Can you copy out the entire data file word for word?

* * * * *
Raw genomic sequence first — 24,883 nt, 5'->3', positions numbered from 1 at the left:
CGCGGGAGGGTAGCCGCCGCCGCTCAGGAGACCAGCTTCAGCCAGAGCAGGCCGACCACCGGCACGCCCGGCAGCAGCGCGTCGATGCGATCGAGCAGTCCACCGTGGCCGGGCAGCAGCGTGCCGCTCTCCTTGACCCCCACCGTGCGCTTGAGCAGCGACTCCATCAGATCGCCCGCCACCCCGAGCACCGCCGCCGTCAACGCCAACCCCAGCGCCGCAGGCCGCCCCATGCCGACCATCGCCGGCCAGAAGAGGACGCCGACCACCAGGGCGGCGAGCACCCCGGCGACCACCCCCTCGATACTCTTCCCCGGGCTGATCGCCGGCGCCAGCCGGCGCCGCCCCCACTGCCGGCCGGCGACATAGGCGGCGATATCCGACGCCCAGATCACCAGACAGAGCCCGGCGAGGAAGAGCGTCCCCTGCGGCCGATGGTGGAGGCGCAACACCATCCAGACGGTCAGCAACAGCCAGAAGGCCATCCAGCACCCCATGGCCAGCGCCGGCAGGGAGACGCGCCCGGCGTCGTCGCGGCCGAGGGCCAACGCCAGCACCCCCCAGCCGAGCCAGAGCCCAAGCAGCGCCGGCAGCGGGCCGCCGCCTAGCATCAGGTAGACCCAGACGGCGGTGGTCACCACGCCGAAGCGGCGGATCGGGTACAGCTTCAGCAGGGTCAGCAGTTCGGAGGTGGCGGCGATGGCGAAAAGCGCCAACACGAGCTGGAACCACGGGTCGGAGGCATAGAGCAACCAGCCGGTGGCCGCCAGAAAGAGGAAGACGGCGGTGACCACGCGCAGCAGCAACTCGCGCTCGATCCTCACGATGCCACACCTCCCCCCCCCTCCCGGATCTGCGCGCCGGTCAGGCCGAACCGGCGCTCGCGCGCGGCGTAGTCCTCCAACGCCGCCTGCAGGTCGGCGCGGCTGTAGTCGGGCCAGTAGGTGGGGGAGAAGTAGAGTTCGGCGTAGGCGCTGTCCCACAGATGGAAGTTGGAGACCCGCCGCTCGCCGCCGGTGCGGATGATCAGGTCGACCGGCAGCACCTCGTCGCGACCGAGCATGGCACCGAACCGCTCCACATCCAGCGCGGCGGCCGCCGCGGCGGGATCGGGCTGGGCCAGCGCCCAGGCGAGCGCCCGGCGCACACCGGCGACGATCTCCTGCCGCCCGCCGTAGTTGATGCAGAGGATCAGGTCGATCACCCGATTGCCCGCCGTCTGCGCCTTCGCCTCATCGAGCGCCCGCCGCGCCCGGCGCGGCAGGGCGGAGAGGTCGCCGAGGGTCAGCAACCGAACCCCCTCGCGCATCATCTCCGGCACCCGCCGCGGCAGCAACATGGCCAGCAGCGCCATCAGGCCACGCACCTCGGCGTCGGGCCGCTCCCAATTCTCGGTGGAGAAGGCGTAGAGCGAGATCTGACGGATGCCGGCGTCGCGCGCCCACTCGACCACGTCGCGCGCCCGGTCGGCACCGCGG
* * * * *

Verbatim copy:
Raw genomic sequence first — 24,883 nt, 5'->3', positions numbered from 1 at the left:
CGCGGGAGGGTAGCCGCCGCCGCTCAGGAGACCAGCTTCAGCCAGAGCAGGCCGACCACCGGCACGCCCGGCAGCAGCGCGTCGATGCGATCGAGCAGTCCACCGTGGCCGGGCAGCAGCGTGCCGCTCTCCTTGACCCCCACCGTGCGCTTGAGCAGCGACTCCATCAGATCGCCCGCCACCCCGAGCACCGCCGCCGTCAACGCCAACCCCAGCGCCGCAGGCCGCCCCATGCCGACCATCGCCGGCCAGAAGAGGACGCCGACCACCAGGGCGGCGAGCACCCCGGCGACCACCCCCTCGATACTCTTCCCCGGGCTGATCGCCGGCGCCAGCCGGCGCCGCCCCCACTGCCGGCCGGCGACATAGGCGGCGATATCCGACGCCCAGATCACCAGACAGAGCCCGGCGAGGAAGAGCGTCCCCTGCGGCCGATGGTGGAGGCGCAACACCATCCAGACGGTCAGCAACAGCCAGAAGGCCATCCAGCACCCCATGGCCAGCGCCGGCAGGGAGACGCGCCCGGCGTCGTCGCGGCCGAGGGCCAACGCCAGCACCCCCCAGCCGAGCCAGAGCCCAAGCAGCGCCGGCAGCGGGCCGCCGCCTAGCATCAGGTAGACCCAGACGGCGGTGGTCACCACGCCGAAGCGGCGGATCGGGTACAGCTTCAGCAGGGTCAGCAGTTCGGAGGTGGCGGCGATGGCGAAAAGCGCCAACACGAGCTGGAACCACGGGTCGGAGGCATAGAGCAACCAGCCGGTGGCCGCCAGAAAGAGGAAGACGGCGGTGACCACGCGCAGCAGCAACTCGCGCTCGATCCTCACGATGCCACACCTCCCCCCCCCTCCCGGATCTGCGCGCCGGTCAGGCCGAACCGGCGCTCGCGCGCGGCGTAGTCCTCCAACGCCGCCTGCAGGTCGGCGCGGCTGTAGTCGGGCCAGTAGGTGGGGGAGAAGTAGAGTTCGGCGTAGGCGCTGTCCCACAGATGGAAGTTGGAGACCCGCCGCTCGCCGCCGGTGCGGATGATCAGGTCGACCGGCAGCACCTCGTCGCGACCGAGCATGGCACCGAACCGCTCCACATCCAGCGCGGCGGCCGCCGCGGCGGGATCGGGCTGGGCCAGCGCCCAGGCGAGCGCCCGGCGCACACCGGCGACGATCTCCTGCCGCCCGCCGTAGTTGATGCAGAGGATCAGGTCGATCACCCGATTGCCCGCCGTCTGCGCCTTCGCCTCATCGAGCGCCCGCCGCGCCCGGCGCGGCAGGGCGGAGAGGTCGCCGAGGGTCAGCAACCGAACCCCCTCGCGCATCATCTCCGGCACCCGCCGCGGCAGCAACATGGCCAGCAGCGCCATCAGGCCACGCACCTCGGCGTCGGGCCGCTCCCAATTCTCGGTGGAGAAGGCGTAGAGCGAGATCTGACGGATGCCGGCGTCGCGCGCCCACTCGACCACGTCGCGCGCCCGGTCGGCACCGCGG